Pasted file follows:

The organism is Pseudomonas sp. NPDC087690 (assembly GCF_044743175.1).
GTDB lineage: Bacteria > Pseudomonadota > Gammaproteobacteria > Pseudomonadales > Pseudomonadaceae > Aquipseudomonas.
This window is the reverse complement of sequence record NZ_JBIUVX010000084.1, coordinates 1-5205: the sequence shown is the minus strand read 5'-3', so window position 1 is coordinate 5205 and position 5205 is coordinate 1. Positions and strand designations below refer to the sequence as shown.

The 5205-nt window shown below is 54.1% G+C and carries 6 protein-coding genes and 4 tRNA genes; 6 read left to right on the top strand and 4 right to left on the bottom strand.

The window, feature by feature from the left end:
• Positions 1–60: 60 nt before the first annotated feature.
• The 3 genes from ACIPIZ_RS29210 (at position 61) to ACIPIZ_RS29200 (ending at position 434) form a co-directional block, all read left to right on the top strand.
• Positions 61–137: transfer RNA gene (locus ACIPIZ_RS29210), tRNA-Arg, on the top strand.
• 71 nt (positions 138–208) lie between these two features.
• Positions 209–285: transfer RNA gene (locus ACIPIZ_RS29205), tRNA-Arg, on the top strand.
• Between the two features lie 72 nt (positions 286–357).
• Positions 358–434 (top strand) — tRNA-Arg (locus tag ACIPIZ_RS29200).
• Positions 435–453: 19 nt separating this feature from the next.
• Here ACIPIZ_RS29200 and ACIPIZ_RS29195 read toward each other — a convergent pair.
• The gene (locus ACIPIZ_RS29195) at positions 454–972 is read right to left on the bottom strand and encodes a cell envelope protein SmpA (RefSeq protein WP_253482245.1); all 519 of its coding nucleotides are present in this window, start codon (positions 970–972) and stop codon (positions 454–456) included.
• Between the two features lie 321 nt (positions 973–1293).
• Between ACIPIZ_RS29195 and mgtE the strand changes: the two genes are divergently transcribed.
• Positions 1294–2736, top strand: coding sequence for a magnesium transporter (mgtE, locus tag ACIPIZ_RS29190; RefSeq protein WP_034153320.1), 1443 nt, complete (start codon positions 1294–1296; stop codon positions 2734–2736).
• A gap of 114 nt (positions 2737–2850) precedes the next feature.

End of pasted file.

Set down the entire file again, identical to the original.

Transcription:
The organism is Pseudomonas sp. NPDC087690 (assembly GCF_044743175.1).
GTDB lineage: Bacteria > Pseudomonadota > Gammaproteobacteria > Pseudomonadales > Pseudomonadaceae > Aquipseudomonas.
This window is the reverse complement of sequence record NZ_JBIUVX010000084.1, coordinates 1-5205: the sequence shown is the minus strand read 5'-3', so window position 1 is coordinate 5205 and position 5205 is coordinate 1. Positions and strand designations below refer to the sequence as shown.

The 5205-nt window shown below is 54.1% G+C and carries 6 protein-coding genes and 4 tRNA genes; 6 read left to right on the top strand and 4 right to left on the bottom strand.

The window, feature by feature from the left end:
• Positions 1–60: 60 nt before the first annotated feature.
• The 3 genes from ACIPIZ_RS29210 (at position 61) to ACIPIZ_RS29200 (ending at position 434) form a co-directional block, all read left to right on the top strand.
• Positions 61–137: transfer RNA gene (locus ACIPIZ_RS29210), tRNA-Arg, on the top strand.
• 71 nt (positions 138–208) lie between these two features.
• Positions 209–285: transfer RNA gene (locus ACIPIZ_RS29205), tRNA-Arg, on the top strand.
• Between the two features lie 72 nt (positions 286–357).
• Positions 358–434 (top strand) — tRNA-Arg (locus tag ACIPIZ_RS29200).
• Positions 435–453: 19 nt separating this feature from the next.
• Here ACIPIZ_RS29200 and ACIPIZ_RS29195 read toward each other — a convergent pair.
• The gene (locus ACIPIZ_RS29195) at positions 454–972 is read right to left on the bottom strand and encodes a cell envelope protein SmpA (RefSeq protein WP_253482245.1); all 519 of its coding nucleotides are present in this window, start codon (positions 970–972) and stop codon (positions 454–456) included.
• Between the two features lie 321 nt (positions 973–1293).
• Between ACIPIZ_RS29195 and mgtE the strand changes: the two genes are divergently transcribed.
• Positions 1294–2736, top strand: coding sequence for a magnesium transporter (mgtE, locus tag ACIPIZ_RS29190; RefSeq protein WP_034153320.1), 1443 nt, complete (start codon positions 1294–1296; stop codon positions 2734–2736).
• A gap of 114 nt (positions 2737–2850) precedes the next feature.